SINGAPORE: Singapore’s manufacturing output slumped 3.6 per cent in July from a year ago, contracting for the first time in five months, underlining concerns surrounding the country’s economic outlook.
July’s reading also marked the biggest slump since Dec 2015, when factory output shrunk 11.9 per cent on a year-on-year basis, according to figures released by the Economic Development Board (EDB) on Friday (Aug 26). Economists polled by Reuters had expected a rise of 0.9 per cent on-year.
On a month-on-month and seasonally adjusted basis, factory output plunged 4.0 per cent in July, significantly higher than a forecast of minus 1.1 per cent.
The weaker-than-expected number “reinforced our negative view on the Singapore economy”, said Credit Suisse economist Michael Wan. He added that Friday’s economic data implied a weak gross domestic product (GDP) figure for the third quarter at around 1 per cent year-on-year, a moderation from economic growth of 2.1 per cent in the second quarter.
For Citi economist Kit Wei Zheng, “the risks of growth undershooting the already downshifted official expectations may have increased”. Earlier this month, the Ministry of Trade and Industry (MTI) had narrowed the growth forecast for Singapore’s economy in 2016 to between 1 and 2 per cent, down from the initial range of between 1 and 3 per cent.
Such anaemic growth would mean that the Monetary Authority of Singapore (MAS) could ease monetary policy in October, by re-centering its exchange rate policy band lower, said Mr Wan.
Earlier this year, the central bank unexpectedly eased monetary policy in a move to stoke growth momentum, but had reiterated in July that there was no need to change its current monetary policy stance unless there was a marked deterioration in the global economy, or a significant shift in the inflation outlook.
Excluding biomedical manufacturing, factory output fell 2 per cent year-on-year in July. Output from the biomedical manufacturing cluster had contracted 9.7 per cent compared to a year ago, with a 6.3 per cent rise in the medical technological segment unable to make up for the 14.1 percent fall in the pharmaceuticals segment.
Among the worst performers, the transport engineering sector’s output shrank 21.8 per cent, as the marine and offshore engineering segment contracted 33.4 per cent on the back of weak rig-building activities and demand for oilfield and gasfield equipment amid low oil prices.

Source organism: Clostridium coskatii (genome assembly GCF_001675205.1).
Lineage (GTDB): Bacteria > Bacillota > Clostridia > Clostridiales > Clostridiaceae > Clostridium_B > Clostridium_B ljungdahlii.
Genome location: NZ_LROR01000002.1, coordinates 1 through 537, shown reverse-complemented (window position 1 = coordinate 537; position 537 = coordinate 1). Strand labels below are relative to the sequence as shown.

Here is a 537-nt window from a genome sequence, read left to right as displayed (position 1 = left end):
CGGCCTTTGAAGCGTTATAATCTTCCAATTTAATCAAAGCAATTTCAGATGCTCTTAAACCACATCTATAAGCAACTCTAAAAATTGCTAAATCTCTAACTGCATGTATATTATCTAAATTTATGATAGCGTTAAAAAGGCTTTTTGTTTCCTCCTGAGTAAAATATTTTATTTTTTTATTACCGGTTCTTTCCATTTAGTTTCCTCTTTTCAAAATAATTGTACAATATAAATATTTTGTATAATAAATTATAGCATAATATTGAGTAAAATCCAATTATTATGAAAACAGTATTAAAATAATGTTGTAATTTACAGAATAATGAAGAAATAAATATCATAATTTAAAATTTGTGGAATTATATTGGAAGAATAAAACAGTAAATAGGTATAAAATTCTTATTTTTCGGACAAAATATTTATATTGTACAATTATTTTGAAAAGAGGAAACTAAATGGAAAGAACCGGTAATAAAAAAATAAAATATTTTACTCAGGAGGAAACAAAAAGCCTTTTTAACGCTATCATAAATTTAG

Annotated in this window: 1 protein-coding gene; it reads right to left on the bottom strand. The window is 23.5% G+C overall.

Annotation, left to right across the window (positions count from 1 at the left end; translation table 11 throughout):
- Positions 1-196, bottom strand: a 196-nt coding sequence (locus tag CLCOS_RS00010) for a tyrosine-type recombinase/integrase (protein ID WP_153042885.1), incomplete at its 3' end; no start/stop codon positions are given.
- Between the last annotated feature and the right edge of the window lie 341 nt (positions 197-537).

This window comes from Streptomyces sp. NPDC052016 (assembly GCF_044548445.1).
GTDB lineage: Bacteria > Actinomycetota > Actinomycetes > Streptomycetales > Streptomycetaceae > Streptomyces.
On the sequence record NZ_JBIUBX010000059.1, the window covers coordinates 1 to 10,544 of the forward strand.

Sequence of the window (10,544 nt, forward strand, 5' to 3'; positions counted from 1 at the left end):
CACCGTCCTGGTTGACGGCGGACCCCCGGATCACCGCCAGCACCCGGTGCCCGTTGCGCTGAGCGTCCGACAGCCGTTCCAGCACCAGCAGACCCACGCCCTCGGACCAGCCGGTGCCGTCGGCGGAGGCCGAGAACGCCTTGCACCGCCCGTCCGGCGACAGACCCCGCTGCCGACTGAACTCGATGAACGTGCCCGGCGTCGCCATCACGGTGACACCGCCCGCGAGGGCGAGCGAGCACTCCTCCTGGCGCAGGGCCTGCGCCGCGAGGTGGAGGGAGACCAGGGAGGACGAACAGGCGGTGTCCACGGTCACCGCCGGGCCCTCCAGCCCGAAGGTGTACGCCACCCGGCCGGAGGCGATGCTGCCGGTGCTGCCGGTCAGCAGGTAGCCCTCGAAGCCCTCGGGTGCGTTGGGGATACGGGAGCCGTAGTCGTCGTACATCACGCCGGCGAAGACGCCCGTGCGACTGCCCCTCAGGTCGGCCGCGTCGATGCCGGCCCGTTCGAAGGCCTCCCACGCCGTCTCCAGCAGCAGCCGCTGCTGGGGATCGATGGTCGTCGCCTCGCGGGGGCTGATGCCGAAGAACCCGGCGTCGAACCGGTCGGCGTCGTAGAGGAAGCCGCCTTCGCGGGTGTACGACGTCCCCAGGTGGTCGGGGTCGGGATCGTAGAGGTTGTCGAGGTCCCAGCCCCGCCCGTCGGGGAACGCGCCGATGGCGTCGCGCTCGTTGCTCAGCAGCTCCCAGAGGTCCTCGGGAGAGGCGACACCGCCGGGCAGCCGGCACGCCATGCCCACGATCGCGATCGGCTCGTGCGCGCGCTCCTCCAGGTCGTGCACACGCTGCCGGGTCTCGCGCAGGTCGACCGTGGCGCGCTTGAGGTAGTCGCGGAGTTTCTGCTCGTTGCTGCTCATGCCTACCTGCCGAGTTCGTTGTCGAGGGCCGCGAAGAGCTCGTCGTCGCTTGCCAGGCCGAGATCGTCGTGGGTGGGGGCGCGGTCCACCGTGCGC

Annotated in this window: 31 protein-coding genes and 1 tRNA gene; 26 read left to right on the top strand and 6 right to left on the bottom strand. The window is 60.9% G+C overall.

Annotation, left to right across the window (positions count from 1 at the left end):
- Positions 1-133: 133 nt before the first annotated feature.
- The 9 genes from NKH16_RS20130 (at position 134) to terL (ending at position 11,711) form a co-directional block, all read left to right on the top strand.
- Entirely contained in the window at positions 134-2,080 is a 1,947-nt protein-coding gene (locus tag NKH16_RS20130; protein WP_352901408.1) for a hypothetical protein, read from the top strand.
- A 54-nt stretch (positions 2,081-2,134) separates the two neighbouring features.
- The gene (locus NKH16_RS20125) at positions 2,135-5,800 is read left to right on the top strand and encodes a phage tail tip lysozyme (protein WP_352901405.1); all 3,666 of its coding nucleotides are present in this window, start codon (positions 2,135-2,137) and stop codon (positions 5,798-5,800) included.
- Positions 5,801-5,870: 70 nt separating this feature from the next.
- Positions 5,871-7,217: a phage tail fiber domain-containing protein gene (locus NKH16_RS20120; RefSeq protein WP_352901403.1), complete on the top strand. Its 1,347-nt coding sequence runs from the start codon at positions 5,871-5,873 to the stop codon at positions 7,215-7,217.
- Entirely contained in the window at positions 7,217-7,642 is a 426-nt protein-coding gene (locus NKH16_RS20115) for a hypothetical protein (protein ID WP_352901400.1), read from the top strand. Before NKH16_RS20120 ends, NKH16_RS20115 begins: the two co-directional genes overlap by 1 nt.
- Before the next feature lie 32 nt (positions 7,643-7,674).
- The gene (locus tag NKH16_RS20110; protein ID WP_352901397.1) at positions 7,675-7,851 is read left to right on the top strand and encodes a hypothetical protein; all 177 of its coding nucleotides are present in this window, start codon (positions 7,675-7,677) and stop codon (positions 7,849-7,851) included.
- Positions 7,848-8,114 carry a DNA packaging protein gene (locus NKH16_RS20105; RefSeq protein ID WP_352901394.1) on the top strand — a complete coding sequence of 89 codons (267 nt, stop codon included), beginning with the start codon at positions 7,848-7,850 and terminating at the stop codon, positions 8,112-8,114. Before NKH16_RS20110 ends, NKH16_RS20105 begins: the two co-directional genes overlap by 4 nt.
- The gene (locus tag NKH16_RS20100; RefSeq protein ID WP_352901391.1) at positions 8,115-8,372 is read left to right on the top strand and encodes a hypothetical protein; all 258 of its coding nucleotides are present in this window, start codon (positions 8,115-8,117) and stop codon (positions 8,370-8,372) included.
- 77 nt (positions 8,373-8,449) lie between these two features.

The chemicals cluster’s output fell 3.2 per cent on a year-on-year basis, while the precision engineering cluster decreased 4.9 per cent in July. Output from the general manufacturing industries cluster fell 10.2 per cent compared to the year-ago period.
Lower level of rig building activity continued to weigh on transport engineering, while precision engineering remained downbeat due to fewer machinery orders, analysts said.
Bucking the downtrend, output from the electronics sector rose 16.2 per cent on-year, boosted by a 34 per cent surge in the semiconductor segment though this was partially offset by declines in the rest of the electronics segment.
However, Credit Suisse’s Mr Wan noted that even the strength in the electronics sector is showing some signs of moderation from the previous month’s 19 per cent gain.
As such, analysts largely tip a gloomy outlook for the all-important manufacturing sector, which has been a huge drag on Singapore’s economic growth.
Given ongoing tepid external demand conditions, OCBC Bank’s Head of Treasury Research & Strategy Selena Ling expects third-quarter domestic manufacturing growth to see a contraction of 1.7 per cent on-year, a reversal from the 1.1 per cent growth in the April to June quarter.
Data from last week also revealed a deepening export slump, with non-oil domestic exports (NODX) plunging 10.6 per cent on-year last month, widening from a 2.4 per cent drop in June.
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